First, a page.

Last updated: [02/10/2023]
*** Effective February 13, 2023, India will no longer require all incoming airline passengers from China, Hong Kong, Japan, South Korea, Singapore, and Thailand to undergo mandatory RTPCR tests before their departure for India.
Two percent of all international passengers are selected for random RTPCR testing upon their arrival to India.
The CDC’s Order requiring proof of vaccination for non-U.S. citizen nonimmigrants to travel to the United States is still in effect. For more information see Requirement for Proof of COVID-19 Vaccination for Air Passengers.
Check the CDC website for additional information and Frequently Asked Questions.
Entry and Exit Requirements
- Are there COVID-related entry requirements for U.S. Citizens? No.
- Travel restrictions can change suddenly and with little notice. Please consult the Indian Ministry of Health and Family Welfare website regarding their Guidelines for International Arrivals for the latest information. The U.S. embassy strongly urges any U.S. citizen considering travel to India to carefully review the information available from the Government of India. The U.S. Embassy’s ability to intervene on behalf of travelers denied entry into India is extremely limited, and travelers denied entry at Indian ports of entry will likely be immediately reboarded and returned on flights back to their last port of departure.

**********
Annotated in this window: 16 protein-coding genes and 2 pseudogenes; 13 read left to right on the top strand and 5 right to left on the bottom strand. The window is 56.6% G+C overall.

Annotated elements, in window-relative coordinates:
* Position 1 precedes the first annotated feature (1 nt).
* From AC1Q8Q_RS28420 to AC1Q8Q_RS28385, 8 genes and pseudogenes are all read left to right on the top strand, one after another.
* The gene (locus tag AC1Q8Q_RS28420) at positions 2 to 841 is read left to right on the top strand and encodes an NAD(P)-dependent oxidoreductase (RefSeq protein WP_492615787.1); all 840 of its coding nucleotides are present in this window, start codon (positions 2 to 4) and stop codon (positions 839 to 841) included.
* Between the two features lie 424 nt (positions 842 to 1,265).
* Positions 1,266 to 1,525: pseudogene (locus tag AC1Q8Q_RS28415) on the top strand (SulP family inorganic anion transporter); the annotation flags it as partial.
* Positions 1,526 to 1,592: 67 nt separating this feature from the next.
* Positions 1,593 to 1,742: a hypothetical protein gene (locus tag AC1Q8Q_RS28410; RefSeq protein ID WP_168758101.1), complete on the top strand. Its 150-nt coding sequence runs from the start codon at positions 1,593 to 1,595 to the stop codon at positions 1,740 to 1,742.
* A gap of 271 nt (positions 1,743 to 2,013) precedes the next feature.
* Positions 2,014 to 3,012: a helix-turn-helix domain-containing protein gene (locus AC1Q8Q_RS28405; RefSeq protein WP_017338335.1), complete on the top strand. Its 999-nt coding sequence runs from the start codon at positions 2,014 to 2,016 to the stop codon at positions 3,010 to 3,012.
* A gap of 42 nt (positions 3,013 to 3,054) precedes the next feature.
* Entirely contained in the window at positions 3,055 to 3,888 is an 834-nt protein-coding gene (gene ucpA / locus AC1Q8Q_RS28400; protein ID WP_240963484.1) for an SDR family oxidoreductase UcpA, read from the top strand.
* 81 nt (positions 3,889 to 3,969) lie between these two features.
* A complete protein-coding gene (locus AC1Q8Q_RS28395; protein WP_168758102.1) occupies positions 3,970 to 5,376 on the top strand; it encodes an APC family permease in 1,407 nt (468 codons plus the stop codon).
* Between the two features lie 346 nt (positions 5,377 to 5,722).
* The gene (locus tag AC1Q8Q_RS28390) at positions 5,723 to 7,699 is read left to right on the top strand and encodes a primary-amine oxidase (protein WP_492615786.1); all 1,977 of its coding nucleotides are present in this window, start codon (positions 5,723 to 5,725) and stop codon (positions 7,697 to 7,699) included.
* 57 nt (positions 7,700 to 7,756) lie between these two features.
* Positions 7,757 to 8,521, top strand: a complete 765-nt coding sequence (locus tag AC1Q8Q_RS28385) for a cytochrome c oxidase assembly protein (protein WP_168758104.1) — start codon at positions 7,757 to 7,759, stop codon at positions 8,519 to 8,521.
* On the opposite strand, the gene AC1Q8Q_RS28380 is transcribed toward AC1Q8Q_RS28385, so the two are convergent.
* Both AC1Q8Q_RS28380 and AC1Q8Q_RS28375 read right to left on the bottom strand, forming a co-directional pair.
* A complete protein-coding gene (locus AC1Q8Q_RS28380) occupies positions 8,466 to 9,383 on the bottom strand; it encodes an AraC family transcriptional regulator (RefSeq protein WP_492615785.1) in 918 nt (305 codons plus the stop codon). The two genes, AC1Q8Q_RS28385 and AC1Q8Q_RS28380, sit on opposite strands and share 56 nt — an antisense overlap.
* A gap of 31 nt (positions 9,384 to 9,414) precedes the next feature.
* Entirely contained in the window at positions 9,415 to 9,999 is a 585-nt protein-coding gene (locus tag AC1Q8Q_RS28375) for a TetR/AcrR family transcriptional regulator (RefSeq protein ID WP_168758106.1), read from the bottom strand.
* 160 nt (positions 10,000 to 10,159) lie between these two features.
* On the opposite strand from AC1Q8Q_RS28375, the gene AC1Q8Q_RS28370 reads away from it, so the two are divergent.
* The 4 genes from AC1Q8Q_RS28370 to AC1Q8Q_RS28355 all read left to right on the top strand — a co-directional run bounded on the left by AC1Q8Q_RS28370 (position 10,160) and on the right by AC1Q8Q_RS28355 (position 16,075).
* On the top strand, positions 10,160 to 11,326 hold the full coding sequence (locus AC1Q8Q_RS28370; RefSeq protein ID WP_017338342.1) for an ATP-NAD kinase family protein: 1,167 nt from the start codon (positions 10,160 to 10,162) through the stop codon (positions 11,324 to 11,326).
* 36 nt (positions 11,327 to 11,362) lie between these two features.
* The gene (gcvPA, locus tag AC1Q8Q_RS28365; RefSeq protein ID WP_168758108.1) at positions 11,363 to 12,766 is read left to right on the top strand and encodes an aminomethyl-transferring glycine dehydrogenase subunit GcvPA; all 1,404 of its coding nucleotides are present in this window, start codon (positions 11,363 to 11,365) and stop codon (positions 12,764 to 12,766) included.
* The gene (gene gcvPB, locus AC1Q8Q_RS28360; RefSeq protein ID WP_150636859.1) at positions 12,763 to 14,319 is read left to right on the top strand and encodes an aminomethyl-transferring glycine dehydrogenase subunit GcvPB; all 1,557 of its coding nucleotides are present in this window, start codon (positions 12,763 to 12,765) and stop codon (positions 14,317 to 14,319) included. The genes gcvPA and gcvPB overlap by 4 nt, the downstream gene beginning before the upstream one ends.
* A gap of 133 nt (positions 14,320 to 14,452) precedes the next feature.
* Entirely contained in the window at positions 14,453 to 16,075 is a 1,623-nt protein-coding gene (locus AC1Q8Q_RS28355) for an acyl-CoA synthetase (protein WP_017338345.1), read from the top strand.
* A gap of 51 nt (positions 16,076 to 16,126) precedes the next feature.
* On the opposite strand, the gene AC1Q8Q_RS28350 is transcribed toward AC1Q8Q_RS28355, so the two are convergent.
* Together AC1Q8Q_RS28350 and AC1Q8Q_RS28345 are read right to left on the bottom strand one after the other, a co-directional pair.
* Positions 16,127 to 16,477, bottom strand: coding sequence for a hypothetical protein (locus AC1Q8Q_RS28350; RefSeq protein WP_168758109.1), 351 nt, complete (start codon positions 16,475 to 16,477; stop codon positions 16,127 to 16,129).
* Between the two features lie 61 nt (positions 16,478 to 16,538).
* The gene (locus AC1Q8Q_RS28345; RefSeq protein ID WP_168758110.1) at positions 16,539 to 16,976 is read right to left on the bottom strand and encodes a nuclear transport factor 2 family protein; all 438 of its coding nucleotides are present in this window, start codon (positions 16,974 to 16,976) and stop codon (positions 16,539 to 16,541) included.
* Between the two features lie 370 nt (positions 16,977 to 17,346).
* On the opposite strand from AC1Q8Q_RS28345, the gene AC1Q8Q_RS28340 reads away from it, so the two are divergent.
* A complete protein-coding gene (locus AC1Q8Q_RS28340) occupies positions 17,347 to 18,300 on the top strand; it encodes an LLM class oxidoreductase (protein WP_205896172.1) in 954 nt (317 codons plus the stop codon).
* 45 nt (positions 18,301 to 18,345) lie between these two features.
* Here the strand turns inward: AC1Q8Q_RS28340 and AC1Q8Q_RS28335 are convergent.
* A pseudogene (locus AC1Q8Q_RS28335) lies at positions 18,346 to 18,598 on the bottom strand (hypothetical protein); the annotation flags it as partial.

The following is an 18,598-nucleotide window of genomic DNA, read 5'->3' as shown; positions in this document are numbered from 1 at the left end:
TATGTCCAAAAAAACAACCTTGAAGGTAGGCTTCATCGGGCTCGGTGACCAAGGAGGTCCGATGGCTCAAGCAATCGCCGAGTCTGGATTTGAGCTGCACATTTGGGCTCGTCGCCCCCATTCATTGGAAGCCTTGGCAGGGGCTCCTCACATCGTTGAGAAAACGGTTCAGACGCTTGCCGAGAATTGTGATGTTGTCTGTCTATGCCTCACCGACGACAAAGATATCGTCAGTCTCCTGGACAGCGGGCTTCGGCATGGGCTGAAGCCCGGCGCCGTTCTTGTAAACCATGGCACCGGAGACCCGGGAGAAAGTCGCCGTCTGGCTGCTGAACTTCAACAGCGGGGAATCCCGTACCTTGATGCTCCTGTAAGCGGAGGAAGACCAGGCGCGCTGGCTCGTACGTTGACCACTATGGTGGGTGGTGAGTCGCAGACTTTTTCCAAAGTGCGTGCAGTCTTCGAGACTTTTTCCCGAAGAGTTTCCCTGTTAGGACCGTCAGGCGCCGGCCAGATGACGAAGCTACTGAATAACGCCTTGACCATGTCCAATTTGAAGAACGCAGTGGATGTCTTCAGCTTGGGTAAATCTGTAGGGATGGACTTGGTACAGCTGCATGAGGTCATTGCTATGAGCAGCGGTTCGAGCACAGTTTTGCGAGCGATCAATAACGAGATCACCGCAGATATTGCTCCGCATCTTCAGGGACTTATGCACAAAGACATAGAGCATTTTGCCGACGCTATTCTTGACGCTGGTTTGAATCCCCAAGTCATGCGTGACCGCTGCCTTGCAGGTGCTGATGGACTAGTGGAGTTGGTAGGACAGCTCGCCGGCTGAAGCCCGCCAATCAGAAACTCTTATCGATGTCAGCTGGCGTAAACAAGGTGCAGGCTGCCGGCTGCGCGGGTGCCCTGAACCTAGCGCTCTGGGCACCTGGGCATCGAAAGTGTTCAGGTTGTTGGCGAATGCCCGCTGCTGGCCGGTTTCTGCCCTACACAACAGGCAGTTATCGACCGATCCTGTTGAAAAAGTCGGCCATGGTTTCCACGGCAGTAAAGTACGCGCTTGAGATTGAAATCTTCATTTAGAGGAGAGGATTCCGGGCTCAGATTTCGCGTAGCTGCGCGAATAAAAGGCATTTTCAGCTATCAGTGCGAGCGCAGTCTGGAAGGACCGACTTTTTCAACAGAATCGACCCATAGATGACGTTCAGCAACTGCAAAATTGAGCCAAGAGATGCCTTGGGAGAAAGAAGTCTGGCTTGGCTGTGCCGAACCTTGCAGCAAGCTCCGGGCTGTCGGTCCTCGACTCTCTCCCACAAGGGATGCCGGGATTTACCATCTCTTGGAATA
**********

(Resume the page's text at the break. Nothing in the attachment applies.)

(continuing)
- Is a negative COVID-19 test (PCR and/or serology) required for entry? No.
- Are health screening procedures in place at airports and other ports of entry?
- All travelers will undergo thermal screening upon arrival. Symptomatic travelers will be isolated and re-tested.
- Two percent (2%) of all travelers, regardless of vaccination status, will be selected for testing on arrival. Travelers selected for testing on arrival will be permitted to depart the airport following collection of the test sample and do not have to wait for results. All travelers are required to self-monitor for 14 days after arrival.
- Are U.S. citizens required to quarantine? Yes. Any traveler who tests positive upon arrival or while in the country will be required to isolate for eight (8) days.
- All other travelers will be required to self-monitor their health post arrival. Some states require testing on arrival and/or quarantine for all individuals arriving from outside their borders.
- Are PCR and/or antigen tests available for U.S. citizens in India? Yes. Tests are available throughout India in both private and government facilities.
- Are test results reliably available within one day of travel? Yes. Labs in major cities within India are generally able to provide results within one day. Travelers need to schedule tests with sufficient advance notice and should be aware that testing is generally not possible on Sundays as most labs are closed.